Text description provided by the architects. Site
Located in the historic of Makryianni district, the Museum stands less than 1,000 feet southeast of the Parthenon. The top-floor Parthenon Gallery offers a 360-degree panoramic view of the Acropolis and modern Athens. The Museum is entered from the Dionysios Areopagitou pedestrian street, which links it to the Acropolis and other key archeological sites in Athens.
With 8,000 square meters (90,000 square feet) of exhibition space and a full range of visitor amenities, the Acropolis Museum tells the story of life on the Athenian Acropolis and its surroundings by uniting collections formerly dispersed in multiple institutions, including the small Acropolis Museum built in the 19th century.
The rich collections provide visitors with a comprehensive picture of the human presence on the Acropolis, from pre-historic times through late antiquity. Integral to this program is the display of an archeological excavation on the site: ruins from the 4th through 7th centuries A.D., left intact and protected beneath the building and made visible through the first floor. Other program facilities include a 200-seat auditorium.
Principal Design Features
Designed with spare horizontal lines and utmost simplicity, the Museum is deliberately non-monumental, focusing the visitor’s attention on extraordinary works of art. With the greatest possible clarity, the design translates programmatic requirements into architecture.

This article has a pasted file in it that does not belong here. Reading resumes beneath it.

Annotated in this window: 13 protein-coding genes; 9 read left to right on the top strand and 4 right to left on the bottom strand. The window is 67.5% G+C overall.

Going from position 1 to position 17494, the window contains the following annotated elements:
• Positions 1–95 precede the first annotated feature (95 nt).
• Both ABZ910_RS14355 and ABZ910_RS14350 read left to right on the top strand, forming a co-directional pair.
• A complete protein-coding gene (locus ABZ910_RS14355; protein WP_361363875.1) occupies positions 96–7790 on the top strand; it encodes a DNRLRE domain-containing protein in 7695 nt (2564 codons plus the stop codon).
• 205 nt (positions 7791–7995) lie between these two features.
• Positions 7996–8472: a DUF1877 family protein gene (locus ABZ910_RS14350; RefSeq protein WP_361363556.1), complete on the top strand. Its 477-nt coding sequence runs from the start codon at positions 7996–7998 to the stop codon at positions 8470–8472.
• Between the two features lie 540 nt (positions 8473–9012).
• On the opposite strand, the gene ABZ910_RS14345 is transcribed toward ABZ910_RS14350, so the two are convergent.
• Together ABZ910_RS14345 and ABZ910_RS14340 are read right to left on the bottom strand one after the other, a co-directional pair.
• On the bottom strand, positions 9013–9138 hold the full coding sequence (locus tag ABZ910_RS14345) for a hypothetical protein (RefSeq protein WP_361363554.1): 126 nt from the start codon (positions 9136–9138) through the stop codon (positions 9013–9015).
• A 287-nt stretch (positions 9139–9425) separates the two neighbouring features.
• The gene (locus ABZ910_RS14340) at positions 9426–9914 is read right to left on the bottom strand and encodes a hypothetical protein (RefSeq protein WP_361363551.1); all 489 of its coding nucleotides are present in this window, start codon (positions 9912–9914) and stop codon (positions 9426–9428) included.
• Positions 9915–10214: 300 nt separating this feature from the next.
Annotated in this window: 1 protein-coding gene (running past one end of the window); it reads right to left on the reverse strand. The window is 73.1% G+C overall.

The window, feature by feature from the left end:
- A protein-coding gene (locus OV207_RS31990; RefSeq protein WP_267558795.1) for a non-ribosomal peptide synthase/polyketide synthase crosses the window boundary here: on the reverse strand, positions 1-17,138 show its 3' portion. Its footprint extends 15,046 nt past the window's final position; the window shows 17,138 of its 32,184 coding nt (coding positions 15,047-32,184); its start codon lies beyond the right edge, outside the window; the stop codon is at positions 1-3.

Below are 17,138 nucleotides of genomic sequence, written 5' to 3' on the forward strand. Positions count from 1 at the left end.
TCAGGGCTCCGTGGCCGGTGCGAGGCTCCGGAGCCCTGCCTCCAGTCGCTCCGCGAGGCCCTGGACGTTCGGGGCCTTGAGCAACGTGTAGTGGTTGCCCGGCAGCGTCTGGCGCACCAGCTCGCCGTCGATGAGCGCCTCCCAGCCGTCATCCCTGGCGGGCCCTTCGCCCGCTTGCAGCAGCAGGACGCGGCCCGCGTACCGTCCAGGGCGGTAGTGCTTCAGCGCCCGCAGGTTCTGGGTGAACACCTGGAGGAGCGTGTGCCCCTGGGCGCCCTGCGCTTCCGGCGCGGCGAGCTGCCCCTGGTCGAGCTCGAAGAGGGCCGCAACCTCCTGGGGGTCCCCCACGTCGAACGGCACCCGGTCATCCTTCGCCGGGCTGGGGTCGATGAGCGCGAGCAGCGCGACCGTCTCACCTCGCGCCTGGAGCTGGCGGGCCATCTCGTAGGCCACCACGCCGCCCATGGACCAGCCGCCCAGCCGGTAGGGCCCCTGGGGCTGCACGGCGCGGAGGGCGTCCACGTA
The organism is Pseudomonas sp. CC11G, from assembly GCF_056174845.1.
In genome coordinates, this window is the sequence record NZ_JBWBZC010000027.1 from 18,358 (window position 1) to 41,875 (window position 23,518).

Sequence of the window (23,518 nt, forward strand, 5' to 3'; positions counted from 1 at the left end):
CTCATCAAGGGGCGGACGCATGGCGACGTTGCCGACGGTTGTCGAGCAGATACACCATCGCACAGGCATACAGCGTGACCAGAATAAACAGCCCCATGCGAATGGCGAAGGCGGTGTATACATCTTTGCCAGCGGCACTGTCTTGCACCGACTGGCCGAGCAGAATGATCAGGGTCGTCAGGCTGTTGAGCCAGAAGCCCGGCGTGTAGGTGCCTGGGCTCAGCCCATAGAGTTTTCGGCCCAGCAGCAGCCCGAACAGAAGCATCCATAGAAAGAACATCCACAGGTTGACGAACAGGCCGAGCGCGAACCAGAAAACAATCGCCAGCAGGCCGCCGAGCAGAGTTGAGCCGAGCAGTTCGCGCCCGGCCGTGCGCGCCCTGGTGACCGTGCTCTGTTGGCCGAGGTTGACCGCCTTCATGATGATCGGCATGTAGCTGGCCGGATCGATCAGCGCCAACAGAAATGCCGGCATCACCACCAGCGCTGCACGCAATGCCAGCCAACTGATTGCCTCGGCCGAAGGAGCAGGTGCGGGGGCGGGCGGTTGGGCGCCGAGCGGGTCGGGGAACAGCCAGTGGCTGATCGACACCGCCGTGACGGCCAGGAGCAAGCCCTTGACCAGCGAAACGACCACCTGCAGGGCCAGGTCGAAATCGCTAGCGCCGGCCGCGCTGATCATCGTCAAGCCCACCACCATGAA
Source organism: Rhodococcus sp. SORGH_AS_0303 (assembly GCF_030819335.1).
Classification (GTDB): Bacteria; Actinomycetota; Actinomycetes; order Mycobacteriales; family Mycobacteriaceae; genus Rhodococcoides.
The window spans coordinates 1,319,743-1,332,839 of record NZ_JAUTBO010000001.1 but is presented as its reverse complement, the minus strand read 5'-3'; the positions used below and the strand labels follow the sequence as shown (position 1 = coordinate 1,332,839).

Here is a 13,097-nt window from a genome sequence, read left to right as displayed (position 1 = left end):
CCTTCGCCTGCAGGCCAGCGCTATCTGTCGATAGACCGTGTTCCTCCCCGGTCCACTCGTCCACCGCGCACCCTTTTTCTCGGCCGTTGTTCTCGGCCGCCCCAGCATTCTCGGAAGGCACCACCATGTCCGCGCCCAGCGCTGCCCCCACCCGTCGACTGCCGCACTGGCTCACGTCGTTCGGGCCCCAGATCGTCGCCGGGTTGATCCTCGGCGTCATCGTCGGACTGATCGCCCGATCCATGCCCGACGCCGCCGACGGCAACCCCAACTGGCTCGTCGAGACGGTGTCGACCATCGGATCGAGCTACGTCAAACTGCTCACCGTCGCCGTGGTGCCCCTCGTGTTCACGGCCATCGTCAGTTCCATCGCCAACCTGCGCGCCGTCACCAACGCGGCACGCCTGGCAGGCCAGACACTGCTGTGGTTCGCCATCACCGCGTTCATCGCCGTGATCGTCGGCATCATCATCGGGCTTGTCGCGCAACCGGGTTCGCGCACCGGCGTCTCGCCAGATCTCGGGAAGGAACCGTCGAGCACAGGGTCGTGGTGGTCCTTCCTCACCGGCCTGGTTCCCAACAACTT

Light: The collection consists primarily of works of sculpture, many of them architectural pieces that originally decorated the monuments of the Acropolis, so the building that exhibits them is a museum of ambient natural light. The use of various types of glass allows light to flood into the top-floor Parthenon Gallery, to filter through skylights into the archaic galleries, and to penetrate the core of the building, gently touching the archeological excavation below the building.
Circulation: The collection is installed in chronological sequence, from pre-history through the late Roman period, but reaches its high point (literally and programmatically) with the Parthenon Frieze. The visitor’s route is therefore a clear, three-dimensional loop. It goes up from the lobby via escalator to the double-height galleries for the Archaic period; upward again by escalator to the Parthenon Gallery; then back down to the Roman Empire galleries and out toward the Acropolis itself.
The base hovers over the excavation on more than 100 slender concrete pillars. This level contains the lobby, temporary exhibition spaces, museum store, and support facilities.
The middle (which is trapezoidal in plan) is a double-height space that soars to 10 meters (33 feet), accommodating the galleries from the Archaic to the late Roman period. A mezzanine features a bar and restaurant (with a public terrace looking out toward the Acropolis) and multimedia space.
The top is the rectangular, glass-enclosed, skylit Parthenon Gallery, over 7 meters high and with a floor space of over 2,050 square meters (22,100 square ft). It is shifted 23 degrees from the rest of the building to orient it directly toward the Acropolis. Here the building’s concrete core, which penetrates upward through all levels, becomes the surface on which the marble sculptures of the Parthenon Frieze are mounted. The core allows natural light to pass down to the Caryatids on the level below.